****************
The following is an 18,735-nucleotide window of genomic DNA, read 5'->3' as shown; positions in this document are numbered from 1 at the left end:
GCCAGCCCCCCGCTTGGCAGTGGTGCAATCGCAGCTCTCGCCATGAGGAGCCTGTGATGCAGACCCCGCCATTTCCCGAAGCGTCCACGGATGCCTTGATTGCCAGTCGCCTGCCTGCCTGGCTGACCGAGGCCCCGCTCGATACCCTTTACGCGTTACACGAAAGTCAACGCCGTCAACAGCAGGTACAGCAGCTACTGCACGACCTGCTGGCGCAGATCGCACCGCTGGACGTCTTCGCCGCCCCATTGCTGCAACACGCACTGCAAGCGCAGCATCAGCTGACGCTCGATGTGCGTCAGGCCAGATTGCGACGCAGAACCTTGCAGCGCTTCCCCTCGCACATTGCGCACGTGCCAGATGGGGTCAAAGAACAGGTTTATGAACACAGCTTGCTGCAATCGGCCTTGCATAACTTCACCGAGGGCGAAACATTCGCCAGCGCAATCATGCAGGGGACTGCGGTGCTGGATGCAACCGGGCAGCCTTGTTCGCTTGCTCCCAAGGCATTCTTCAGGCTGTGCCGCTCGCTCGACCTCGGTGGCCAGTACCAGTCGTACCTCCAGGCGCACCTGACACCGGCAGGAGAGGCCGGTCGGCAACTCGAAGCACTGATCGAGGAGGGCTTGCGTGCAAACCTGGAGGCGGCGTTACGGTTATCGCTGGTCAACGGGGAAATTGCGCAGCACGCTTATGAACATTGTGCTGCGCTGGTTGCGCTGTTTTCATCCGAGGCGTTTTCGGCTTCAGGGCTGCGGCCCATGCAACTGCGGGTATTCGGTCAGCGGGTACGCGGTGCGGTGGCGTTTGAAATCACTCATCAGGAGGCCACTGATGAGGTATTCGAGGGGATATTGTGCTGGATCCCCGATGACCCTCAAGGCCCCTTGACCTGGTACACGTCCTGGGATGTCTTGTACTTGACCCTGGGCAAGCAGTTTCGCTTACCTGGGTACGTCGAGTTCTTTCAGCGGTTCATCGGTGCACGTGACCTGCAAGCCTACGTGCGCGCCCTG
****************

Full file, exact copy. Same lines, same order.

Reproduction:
The following is an 18,735-nucleotide window of genomic DNA, read 5'->3' as shown; positions in this document are numbered from 1 at the left end:
GCCAGCCCCCCGCTTGGCAGTGGTGCAATCGCAGCTCTCGCCATGAGGAGCCTGTGATGCAGACCCCGCCATTTCCCGAAGCGTCCACGGATGCCTTGATTGCCAGTCGCCTGCCTGCCTGGCTGACCGAGGCCCCGCTCGATACCCTTTACGCGTTACACGAAAGTCAACGCCGTCAACAGCAGGTACAGCAGCTACTGCACGACCTGCTGGCGCAGATCGCACCGCTGGACGTCTTCGCCGCCCCATTGCTGCAACACGCACTGCAAGCGCAGCATCAGCTGACGCTCGATGTGCGTCAGGCCAGATTGCGACGCAGAACCTTGCAGCGCTTCCCCTCGCACATTGCGCACGTGCCAGATGGGGTCAAAGAACAGGTTTATGAACACAGCTTGCTGCAATCGGCCTTGCATAACTTCACCGAGGGCGAAACATTCGCCAGCGCAATCATGCAGGGGACTGCGGTGCTGGATGCAACCGGGCAGCCTTGTTCGCTTGCTCCCAAGGCATTCTTCAGGCTGTGCCGCTCGCTCGACCTCGGTGGCCAGTACCAGTCGTACCTCCAGGCGCACCTGACACCGGCAGGAGAGGCCGGTCGGCAACTCGAAGCACTGATCGAGGAGGGCTTGCGTGCAAACCTGGAGGCGGCGTTACGGTTATCGCTGGTCAACGGGGAAATTGCGCAGCACGCTTATGAACATTGTGCTGCGCTGGTTGCGCTGTTTTCATCCGAGGCGTTTTCGGCTTCAGGGCTGCGGCCCATGCAACTGCGGGTATTCGGTCAGCGGGTACGCGGTGCGGTGGCGTTTGAAATCACTCATCAGGAGGCCACTGATGAGGTATTCGAGGGGATATTGTGCTGGATCCCCGATGACCCTCAAGGCCCCTTGACCTGGTACACGTCCTGGGATGTCTTGTACTTGACCCTGGGCAAGCAGTTTCGCTTACCTGGGTACGTCGAGTTCTTTCAGCGGTTCATCGGTGCACGTGACCTGCAAGCCTACGTGCGCGCCCTG